We monitor pH, dissolved oxygen, turbidity, and temperature with equipment purchased from the HACH Company, which has their world headquarters in Loveland, Colorado. The equipment purchased for this project came with a price tag ranging from $600 to $900 each. Over the first three years of the project the commission has invested in 15 meters (five pH meters, five dissolved oxygen meters, and five turbidimeters). The program has also received, by generous donation, six meters (two of each type) from FPL Maine Energy Hydro, Inc., and three meters (one of each type) from The Nature Conservancy. With eight complete meter sets, we have the basics necessary to undertake a project that monitors 27 locations over a four-day period every other week.
To monitor pH we use the HACH sensION2 Portable pH/ISE Meter with Platinum Series pH electrode (Catalog #51725-10). This meter has a measurement range of 0 to 14 units. We also record temperature data from this meter with it’s built in thermometer. The temperature range for this meter is -10 to 110° C. These meters must be successfully calibrated by the volunteers each morning prior to testing, and in some cases, the meters are recalibrated when used for multiple testing on the same morning.
To monitor dissolved oxygen we use the HACH sensION6 Portable Dissolved Oxygen Meter with 15 meter probe (Catalog #51850-12). This meter has a measurement range of 0 to 20.0 milligrams of oxygen per Liter of water. We record the temperature data from this meter as well. The temperature range for this meter is 0 to 50° C.
To monitor turbidity we use the 2100P Portable Turbidimeter (Catalog #46500-00). This meter has a measurement range of 0 to 1,000 nephelometric turbidity units (NTUs).
Although we gather temperature information from both our pH and Dissolved Oxygen meters, we have a non-mercury Pocket Thermometer (Catalog #26763-00) as well. The range for this device is -5 to45° C. Our primary temperature readings are taken from the pocket thermometer.
Our volunteers gather water samples for the E. coli testing by using a sterile 100 ml container. In order to obtain coliform information our volunteers must obtain a 100 milliliter sample of water, taken at least 6 inches below the surface. These samples are obtained below the surface to ensure that there are no possible contaminates from the surface water that could alter the results. These samples are put on ice for transportation to Katahdin Analytical Services. The holding time for coliform is not to exceed six hours.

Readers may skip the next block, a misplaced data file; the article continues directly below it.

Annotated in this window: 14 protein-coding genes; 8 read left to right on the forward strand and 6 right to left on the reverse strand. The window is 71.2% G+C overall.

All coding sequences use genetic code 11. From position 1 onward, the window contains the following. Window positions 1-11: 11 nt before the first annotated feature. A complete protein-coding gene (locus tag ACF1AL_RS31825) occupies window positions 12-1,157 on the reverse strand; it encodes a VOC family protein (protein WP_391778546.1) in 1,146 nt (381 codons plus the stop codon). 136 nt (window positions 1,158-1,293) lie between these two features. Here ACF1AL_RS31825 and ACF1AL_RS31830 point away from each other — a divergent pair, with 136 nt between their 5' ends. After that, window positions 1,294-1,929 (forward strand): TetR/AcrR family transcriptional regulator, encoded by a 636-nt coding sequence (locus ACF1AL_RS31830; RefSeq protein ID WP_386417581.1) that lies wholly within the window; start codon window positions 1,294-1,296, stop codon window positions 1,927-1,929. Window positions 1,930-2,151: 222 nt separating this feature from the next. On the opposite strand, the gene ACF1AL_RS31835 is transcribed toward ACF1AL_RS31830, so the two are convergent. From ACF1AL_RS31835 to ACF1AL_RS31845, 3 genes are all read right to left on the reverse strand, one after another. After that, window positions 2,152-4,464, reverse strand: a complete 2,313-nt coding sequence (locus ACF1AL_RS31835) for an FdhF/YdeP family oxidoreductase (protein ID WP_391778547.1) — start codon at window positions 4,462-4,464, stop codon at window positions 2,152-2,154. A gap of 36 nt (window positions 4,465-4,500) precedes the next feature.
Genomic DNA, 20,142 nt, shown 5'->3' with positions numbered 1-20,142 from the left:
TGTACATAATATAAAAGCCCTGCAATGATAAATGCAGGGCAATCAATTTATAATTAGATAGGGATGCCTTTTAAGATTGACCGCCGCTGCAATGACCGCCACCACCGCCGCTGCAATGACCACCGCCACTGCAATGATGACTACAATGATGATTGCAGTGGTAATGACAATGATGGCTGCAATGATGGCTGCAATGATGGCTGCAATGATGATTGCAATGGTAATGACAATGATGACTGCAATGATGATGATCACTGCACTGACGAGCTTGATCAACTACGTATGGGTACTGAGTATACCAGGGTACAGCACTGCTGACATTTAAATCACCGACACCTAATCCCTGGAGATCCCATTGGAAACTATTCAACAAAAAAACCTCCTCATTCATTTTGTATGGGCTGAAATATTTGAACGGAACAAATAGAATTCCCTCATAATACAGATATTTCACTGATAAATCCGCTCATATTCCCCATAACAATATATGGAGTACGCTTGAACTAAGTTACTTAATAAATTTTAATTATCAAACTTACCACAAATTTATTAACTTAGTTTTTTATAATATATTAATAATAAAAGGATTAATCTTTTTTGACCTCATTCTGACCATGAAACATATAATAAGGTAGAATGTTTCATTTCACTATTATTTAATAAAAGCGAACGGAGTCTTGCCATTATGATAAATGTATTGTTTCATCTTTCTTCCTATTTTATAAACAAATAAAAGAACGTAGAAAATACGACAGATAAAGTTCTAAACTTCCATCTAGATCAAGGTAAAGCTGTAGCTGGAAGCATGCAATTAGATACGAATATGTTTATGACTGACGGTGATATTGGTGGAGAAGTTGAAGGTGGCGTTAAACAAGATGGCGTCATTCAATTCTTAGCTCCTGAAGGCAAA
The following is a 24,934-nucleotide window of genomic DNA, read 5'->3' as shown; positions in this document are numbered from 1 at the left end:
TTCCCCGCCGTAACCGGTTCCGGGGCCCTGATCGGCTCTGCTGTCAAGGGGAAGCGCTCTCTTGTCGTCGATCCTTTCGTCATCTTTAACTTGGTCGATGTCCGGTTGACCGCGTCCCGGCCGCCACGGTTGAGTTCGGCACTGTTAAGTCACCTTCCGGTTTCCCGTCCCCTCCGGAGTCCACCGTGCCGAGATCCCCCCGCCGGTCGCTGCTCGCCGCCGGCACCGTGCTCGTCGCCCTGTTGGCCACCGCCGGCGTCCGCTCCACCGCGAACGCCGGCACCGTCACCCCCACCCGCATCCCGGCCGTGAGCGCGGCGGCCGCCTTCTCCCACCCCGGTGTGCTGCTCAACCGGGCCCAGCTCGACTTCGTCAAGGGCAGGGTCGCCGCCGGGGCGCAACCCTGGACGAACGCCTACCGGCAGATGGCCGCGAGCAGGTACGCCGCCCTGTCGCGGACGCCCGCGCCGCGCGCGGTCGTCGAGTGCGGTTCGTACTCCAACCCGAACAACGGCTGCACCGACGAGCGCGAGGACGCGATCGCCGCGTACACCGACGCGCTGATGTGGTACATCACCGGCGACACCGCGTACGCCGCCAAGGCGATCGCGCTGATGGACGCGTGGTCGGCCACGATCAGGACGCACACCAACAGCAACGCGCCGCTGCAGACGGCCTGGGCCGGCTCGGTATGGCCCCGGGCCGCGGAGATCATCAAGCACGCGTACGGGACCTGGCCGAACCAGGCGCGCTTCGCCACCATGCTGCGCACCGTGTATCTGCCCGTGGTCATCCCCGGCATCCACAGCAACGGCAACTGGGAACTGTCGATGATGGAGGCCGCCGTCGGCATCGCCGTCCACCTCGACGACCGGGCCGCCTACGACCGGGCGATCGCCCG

Total Kjeldahl Nitrogen
Our volunteers gather a 250 mL water sample for testing at the laboratory. This sample is also transported on ice to the lab. Although holding times for nutrients (on ice) is a few days, these samples are handed over to Katahdin Analytical Services at the same time as the E. coli.
Our volunteers gather a 250 mL water sample in a container that has undergone a special acid wash procedure. The reason behind the acid wash is that phosphorus is an extremely sensitive parameter and this will help ensure a clean bottle and an accurate testing result. This sample is transported on ice back to the Commission Office where we add 1 mL of sulfuric acid and then freeze the sample until it is transported to the University of New Hampshire.
Our volunteers again gather a 250 mL water sample in a container that is transported on ice back to the Commission Office. Once back in the office, we filter the sample through a special material and pour the water into a bottle that has underdone the same acid wash procedure as the one used for the total phosphate sample. This sample is also frozen until transported to the University of New Hampshire.
The testing procedures for this parameter is the same as total Kjeldahl nitrogen. The volunteer gathers a separate 250 mL water sample that is transported on ice to Katahdin Analytical Services for testing.